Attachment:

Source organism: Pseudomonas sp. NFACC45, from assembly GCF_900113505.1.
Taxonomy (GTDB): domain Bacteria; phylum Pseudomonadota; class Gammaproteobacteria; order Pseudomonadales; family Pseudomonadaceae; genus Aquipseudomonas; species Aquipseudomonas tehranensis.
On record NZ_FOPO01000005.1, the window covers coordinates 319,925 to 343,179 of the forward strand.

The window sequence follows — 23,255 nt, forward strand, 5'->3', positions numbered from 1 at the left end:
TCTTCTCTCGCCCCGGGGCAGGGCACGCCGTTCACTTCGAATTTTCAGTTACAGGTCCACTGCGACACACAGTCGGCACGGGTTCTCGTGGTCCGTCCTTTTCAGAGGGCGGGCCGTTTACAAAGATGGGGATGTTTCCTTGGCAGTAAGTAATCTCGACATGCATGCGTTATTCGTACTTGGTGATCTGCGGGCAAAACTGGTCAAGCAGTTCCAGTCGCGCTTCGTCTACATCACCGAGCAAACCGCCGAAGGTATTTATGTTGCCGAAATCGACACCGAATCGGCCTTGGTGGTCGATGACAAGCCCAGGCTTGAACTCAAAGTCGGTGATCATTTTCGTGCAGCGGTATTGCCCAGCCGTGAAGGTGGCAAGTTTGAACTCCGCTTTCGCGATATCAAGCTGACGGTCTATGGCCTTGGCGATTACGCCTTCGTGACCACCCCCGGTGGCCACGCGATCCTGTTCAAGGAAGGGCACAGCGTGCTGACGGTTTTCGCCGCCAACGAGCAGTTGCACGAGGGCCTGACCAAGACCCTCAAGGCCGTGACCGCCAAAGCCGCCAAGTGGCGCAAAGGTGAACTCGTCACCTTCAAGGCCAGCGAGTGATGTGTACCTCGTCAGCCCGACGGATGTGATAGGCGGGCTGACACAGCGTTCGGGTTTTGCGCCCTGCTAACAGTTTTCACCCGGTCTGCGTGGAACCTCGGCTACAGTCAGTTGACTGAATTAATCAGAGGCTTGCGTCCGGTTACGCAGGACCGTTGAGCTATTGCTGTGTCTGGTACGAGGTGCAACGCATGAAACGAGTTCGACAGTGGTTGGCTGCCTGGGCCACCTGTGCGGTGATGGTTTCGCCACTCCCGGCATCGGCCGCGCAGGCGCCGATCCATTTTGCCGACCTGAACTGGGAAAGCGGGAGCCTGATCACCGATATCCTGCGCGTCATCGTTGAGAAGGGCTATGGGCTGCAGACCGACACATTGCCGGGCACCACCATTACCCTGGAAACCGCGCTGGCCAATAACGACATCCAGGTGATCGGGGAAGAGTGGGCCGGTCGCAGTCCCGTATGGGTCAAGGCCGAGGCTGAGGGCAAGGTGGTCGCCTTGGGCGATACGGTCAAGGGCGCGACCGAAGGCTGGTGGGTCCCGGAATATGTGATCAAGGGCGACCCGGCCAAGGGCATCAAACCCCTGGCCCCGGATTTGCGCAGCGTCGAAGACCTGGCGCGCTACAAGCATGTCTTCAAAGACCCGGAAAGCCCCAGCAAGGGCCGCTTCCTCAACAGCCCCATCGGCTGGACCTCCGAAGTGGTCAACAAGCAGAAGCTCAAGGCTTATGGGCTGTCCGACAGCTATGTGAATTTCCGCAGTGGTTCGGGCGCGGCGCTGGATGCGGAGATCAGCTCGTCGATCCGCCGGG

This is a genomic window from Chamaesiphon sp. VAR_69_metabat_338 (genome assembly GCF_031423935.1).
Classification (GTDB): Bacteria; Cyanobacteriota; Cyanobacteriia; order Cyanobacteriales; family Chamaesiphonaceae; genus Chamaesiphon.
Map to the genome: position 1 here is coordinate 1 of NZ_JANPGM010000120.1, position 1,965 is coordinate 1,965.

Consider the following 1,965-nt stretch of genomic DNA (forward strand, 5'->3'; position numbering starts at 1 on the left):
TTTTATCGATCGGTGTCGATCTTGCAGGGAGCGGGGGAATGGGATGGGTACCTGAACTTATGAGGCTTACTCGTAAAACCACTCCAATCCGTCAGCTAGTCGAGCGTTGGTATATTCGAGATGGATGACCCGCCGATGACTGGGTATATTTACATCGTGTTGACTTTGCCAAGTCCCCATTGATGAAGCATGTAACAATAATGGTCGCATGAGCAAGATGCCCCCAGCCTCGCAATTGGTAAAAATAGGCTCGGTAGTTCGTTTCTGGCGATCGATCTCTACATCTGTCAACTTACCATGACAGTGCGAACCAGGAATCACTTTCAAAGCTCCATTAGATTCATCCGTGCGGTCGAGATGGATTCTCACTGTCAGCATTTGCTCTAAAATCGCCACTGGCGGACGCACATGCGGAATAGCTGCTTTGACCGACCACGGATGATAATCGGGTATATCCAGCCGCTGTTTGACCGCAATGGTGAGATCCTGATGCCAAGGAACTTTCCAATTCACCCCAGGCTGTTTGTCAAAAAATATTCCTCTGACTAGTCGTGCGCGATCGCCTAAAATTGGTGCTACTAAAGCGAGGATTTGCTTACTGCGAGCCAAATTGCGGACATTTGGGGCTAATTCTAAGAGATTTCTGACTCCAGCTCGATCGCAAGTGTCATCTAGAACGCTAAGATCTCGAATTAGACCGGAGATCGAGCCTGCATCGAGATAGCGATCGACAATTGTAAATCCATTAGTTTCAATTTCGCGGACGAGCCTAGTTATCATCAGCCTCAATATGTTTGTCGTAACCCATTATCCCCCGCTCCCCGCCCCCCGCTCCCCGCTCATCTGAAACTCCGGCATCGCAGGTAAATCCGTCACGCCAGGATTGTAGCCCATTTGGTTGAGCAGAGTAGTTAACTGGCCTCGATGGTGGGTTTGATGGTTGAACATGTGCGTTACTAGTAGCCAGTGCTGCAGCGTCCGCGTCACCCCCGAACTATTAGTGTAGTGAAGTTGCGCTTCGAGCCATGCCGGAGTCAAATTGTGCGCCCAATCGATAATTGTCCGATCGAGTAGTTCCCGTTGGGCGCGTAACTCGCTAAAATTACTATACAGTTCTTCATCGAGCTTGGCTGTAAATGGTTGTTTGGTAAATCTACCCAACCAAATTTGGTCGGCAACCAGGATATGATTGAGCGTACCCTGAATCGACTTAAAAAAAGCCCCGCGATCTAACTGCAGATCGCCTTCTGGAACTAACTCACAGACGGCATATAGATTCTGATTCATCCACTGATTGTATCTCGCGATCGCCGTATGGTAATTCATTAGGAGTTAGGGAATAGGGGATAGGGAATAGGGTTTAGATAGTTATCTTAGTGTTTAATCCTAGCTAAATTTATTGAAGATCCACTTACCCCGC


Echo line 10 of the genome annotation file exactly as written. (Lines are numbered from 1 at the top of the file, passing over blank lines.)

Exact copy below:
TTTTATCGATCGGTGTCGATCTTGCAGGGAGCGGGGGAATGGGATGGGTACCTGAACTTATGAGGCTTACTCGTAAAACCACTCCAATCCGTCAGCTAGTCGAGCGTTGGTATATTCGAGATGGATGACCCGCCGATGACTGGGTATATTTACATCGTGTTGACTTTGCCAAGTCCCCATTGATGAAGCATGTAACAATAATGGTCGCATGAGCAAGATGCCCCCAGCCTCGCAATTGGTAAAAATAGGCTCGGTAGTTCGTTTCTGGCGATCGATCTCTACATCTGTCAACTTACCATGACAGTGCGAACCAGGAATCACTTTCAAAGCTCCATTAGATTCATCCGTGCGGTCGAGATGGATTCTCACTGTCAGCATTTGCTCTAAAATCGCCACTGGCGGACGCACATGCGGAATAGCTGCTTTGACCGACCACGGATGATAATCGGGTATATCCAGCCGCTGTTTGACCGCAATGGTGAGATCCTGATGCCAAGGAACTTTCCAATTCACCCCAGGCTGTTTGTCAAAAAATATTCCTCTGACTAGTCGTGCGCGATCGCCTAAAATTGGTGCTACTAAAGCGAGGATTTGCTTACTGCGAGCCAAATTGCGGACATTTGGGGCTAATTCTAAGAGATTTCTGACTCCAGCTCGATCGCAAGTGTCATCTAGAACGCTAAGATCTCGAATTAGACCGGAGATCGAGCCTGCATCGAGATAGCGATCGACAATTGTAAATCCATTAGTTTCAATTTCGCGGACGAGCCTAGTTATCATCAGCCTCAATATGTTTGTCGTAACCCATTATCCCCCGCTCCCCGCCCCCCGCTCCCCGCTCATCTGAAACTCCGGCATCGCAGGTAAATCCGTCACGCCAGGATTGTAGCCCATTTGGTTGAGCAGAGTAGTTAACTGGCCTCGATGGTGGGTTTGATGGTTGAACATGTGCGTTACTAGTAGCCAGTGCTGCAGCGTCCGCGTCACCCCCGAACTATTAGTGTAGTGAAGTTGCGCTTCGAGCCATGCCGGAGTCAAATTGTGCGCCCAATCGATAATTGTCCGATCGAGTAGTTCCCGTTGGGCGCGTAACTCGCTAAAATTACTATACAGTTCTTCATCGAGCTTGGCTGTAAATGGTTGTTTGGTAAATCTACCCAACCAAATTTGGTCGGCAACCAGGATATGATTGAGCGTACCCTGAATCGACTTAAAAAAAGCCCCGCGATCTAACTGCAGATCGCCTTCTGGAACTAACTCACAGACGGCATATAGATTCTGATTCATCCACTGATTGTATCTCGCGATCGCCGTATGGTAATTCATTAGGAGTTAGGGAATAGGGGATAGGGAATAGGGTTTAGATAGTTATCTTAGTGTTTAATCCTAGCTAAATTTATTGAAGATCCACTTACCCCGC